OC Music Awards Showcase 1: The Gromble, Jeramiah Red, James Fletcher and More at Detroit Bar Last Night

OC Music Awards Showcase 1: The Gromble, Jeramiah Red, James Fletcher and More at Detroit Bar Last Night
Christopher Victorio/OC Weekly

OC Music Awards Showcase 1: Best Live Band, with Jeramiah Red, Paulie Pesh, the Gromble, Strange Birds and James Fletcher
Jan 3, 2011
Detroit Bar, Costa Mesa

Last night saw Costa Mesa's Detroit Bar kick off the first in a series of showcases comprising the OC Music Awards. The five groups, competing for the title of best live band, consisted of Jeremiah Red, Paulie Pesh, The Gromble, Strange Birds and James Fletcher. With a couple exceptions, the performances were solid, and the gold star, in my humble opinion, goes to the Gromble.

The Gromble
The Gromble
Christopher Victorio/OC Weekly

These five boys from Laguna Niguel are fronted by Spencer Askin Trevin Eck-- a bespectacled and physically unassuming chap whose stock and trade appears to be indie-hued power pop in the vein of Weezer or Pavement. But there were moments when the music surged with waves of distortion and saw Askin either blaring through a trumpet or furiously stomping around stage with his guitar in a manic rage. It bordered on frightening--albeit thrilling--and were reminiscent of the glory days when indie bands like Neutral Milk Hotel reigned. Let it also be said, Askin pounds Heinekens with reckless abandon and shows little impairment.

The other notable performance goes to blues-hued classic rockers Jeremiah Red, but before we break them down, a disclaimer is necessary. Lead singer Wes Dickson happens to be the love interest of Weekly Editorial Assistant Taylor Hamby.

That said, Jeremiah Red play an energetic brand of rock which frequently sees Dickson's voice slathered with a slapback echo lending the band a Zeppelinesque sound. I hate Led Zeppelin but it can't be denied that Dickson has oodles of charisma and works an audience with a swagger both simmering and brooding. He also looks a little like Mark Wahlberg.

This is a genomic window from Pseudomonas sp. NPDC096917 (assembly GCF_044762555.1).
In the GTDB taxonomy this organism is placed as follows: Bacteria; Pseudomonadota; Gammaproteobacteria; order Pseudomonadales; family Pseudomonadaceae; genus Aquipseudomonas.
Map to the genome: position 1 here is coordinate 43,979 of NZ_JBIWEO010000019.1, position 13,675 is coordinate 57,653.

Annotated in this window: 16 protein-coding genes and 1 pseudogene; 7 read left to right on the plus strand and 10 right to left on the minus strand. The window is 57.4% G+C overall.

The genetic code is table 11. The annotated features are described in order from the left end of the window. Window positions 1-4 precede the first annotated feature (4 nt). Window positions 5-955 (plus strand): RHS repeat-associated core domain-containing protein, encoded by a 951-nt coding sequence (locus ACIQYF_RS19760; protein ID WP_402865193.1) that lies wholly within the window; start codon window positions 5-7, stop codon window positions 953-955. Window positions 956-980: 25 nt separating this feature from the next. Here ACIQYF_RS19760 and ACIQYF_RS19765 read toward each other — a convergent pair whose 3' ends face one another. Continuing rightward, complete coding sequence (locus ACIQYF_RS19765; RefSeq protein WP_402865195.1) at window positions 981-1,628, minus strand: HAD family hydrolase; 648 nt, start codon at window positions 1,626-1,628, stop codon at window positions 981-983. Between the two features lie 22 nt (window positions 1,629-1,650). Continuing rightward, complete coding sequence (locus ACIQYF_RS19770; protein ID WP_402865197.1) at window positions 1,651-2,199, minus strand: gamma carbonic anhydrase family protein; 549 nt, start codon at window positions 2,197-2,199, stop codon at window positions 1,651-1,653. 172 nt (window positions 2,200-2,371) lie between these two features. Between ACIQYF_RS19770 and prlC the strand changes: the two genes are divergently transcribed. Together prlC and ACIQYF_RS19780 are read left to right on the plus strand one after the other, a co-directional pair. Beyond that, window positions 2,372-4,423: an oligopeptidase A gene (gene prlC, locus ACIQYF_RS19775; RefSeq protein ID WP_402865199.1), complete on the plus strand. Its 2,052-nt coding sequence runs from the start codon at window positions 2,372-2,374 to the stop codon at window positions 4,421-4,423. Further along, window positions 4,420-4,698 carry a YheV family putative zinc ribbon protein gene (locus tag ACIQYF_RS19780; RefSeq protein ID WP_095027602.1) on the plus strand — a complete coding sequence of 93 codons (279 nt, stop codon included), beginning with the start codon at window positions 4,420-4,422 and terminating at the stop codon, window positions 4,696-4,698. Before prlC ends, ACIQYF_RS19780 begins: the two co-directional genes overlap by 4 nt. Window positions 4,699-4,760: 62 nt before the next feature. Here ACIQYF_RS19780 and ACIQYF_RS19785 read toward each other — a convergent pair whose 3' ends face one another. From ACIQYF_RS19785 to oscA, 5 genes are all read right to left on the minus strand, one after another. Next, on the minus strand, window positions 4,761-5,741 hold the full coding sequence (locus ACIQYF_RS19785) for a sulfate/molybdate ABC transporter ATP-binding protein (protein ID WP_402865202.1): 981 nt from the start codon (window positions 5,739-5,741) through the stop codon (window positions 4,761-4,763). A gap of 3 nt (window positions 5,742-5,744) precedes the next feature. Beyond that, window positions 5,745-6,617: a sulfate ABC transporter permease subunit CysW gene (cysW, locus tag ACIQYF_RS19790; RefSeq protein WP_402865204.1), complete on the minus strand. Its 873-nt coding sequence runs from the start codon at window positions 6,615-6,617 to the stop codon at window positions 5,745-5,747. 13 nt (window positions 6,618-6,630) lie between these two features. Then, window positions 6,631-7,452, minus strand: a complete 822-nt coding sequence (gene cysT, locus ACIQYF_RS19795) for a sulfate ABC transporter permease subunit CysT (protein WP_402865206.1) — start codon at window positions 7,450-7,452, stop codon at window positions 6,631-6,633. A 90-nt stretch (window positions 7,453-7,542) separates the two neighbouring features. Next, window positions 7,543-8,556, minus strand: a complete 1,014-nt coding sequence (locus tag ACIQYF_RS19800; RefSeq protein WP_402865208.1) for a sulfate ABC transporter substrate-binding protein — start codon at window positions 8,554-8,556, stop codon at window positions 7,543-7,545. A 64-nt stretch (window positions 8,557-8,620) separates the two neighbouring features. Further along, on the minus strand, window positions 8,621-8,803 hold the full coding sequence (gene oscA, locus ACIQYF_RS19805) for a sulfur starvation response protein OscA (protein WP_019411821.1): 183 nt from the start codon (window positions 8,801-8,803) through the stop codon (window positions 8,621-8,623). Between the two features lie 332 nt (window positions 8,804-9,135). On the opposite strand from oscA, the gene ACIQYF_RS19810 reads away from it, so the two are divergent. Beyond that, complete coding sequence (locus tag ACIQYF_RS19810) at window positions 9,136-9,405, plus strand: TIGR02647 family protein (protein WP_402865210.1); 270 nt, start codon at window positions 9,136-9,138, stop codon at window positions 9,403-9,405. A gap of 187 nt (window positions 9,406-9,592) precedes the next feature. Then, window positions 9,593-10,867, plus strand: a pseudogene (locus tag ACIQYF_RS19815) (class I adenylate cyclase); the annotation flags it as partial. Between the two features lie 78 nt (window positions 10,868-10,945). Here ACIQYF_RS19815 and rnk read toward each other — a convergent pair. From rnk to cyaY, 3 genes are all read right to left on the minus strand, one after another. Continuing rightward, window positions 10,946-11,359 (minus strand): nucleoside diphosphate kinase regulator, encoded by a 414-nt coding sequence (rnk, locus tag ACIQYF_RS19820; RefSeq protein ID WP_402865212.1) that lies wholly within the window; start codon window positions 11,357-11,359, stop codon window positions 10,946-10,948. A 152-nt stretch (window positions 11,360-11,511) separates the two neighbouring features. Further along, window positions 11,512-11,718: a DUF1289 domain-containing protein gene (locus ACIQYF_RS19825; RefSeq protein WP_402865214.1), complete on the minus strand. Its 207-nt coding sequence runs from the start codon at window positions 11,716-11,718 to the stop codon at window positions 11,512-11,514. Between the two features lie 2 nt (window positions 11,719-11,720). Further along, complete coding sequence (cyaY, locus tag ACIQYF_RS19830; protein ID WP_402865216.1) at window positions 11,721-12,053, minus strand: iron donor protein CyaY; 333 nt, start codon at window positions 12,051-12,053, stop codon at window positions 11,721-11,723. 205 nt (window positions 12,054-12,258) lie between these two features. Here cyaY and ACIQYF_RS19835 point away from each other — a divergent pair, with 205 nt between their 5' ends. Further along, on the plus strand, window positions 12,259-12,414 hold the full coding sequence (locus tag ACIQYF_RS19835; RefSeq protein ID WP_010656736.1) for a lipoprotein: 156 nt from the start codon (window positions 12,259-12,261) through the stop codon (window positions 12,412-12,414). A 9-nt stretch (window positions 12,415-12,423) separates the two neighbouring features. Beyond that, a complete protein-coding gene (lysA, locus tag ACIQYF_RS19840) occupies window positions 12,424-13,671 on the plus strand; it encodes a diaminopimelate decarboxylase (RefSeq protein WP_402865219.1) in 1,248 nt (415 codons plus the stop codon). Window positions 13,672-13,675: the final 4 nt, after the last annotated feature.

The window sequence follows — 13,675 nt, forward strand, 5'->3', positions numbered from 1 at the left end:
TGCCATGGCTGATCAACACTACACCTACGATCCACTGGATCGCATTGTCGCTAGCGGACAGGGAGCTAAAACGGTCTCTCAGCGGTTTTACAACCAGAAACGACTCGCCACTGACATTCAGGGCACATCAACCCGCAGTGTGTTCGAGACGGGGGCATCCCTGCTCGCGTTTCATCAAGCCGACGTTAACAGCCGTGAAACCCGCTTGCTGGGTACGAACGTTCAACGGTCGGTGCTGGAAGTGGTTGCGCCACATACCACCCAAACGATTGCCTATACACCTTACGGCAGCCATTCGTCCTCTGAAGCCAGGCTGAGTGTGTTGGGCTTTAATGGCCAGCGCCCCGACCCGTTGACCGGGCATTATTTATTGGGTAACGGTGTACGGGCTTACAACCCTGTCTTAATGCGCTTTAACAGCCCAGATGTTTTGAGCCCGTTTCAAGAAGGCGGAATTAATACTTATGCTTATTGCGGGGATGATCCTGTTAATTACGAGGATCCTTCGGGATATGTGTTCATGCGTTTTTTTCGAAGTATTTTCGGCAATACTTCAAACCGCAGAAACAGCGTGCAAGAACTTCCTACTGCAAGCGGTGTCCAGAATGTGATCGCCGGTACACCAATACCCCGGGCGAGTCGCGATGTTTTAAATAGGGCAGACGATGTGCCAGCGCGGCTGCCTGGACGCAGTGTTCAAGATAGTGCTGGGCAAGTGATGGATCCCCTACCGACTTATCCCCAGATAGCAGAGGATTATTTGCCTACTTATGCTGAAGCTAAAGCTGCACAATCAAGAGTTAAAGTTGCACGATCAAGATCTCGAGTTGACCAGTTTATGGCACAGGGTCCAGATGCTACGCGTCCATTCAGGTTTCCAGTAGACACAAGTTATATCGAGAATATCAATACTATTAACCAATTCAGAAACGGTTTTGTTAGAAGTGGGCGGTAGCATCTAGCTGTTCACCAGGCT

Drummer and vocalist James Fletcher, whose band closed out the night, also gave a fine performance, which saw the evening's only use of lap pedal steel guitar. But their dreamy brand of country-inflected rock probably did more to drive tipsy patrons out the door and toward their beds. (Think of Wilco on codeine.)

Paulie Pesh
Paulie Pesh
Christopher Victorio/OC Weekly

Whatever criticisms can be leveled at Fletcher and company, they were head and shoulders above Paulie Pesh, a 12-peice ensemble outfitted with violin, cello, saxophones a tuba and many more instruments. Their sound can best be described as Arcade Fire derivative. It's likely, the tiny room at Detroit just can't accomadate a band this ambitious. The massive throng of players crammed together on the small stage failed to gel musically and the performance came off stilted. Worst of all were the harmonies between husband and wife vocalists Paulie Pesh and Cristal Peshkepia, which were painfully mismatched and out of key.

Still, they didn't present the bitter dregs of last night's show. 

Feral Ferguson's "showcase stinker award" goes to Strange Birds. It would seem the Irvine indie quartet intended to perform a set of songs with the soaring vibrations of Local Natives. From the get go, the band struggled with their sound mix. 

Singer Aiden Sadhegi kept motioning to the sound guy to increase his vocals. Whether the ultimate blame lies with sonic gremlins or Sadhegi's creator is uncertain. The tone of his voice clearly bore echoes of Police-era Sting, but like the tantric performer, Sadhegi's lyrics were indiscernible, and came across as a grating, incoherent bellow leading to an excruciating 20 minute performance. There were moments where the vocals were so muttled as to seem intentionally bad, like a Tom Green style practical joke.

Still, we're all excited for the next showcase, which will feature the folk stylings of Nicole Vaughn as well as the soulful grooves of Allensworth. Stay tuned.

The crowd: Detroit Bar was packed to the rafters and the booze flowed freely. A Wahoo's taco truck was outside with co-founder Wing Lam chatting up hungry patrons. Young the Giant bassist Payam Doostzadeh was also hanging out in the crowd.

Overheard: "How much money will it take to get you to say that the Gromble is the best band of the night?" one guy asked music editor Lilledeshan Bose when he found out she was judging the show. "How much money do you have on you?" she shot back.

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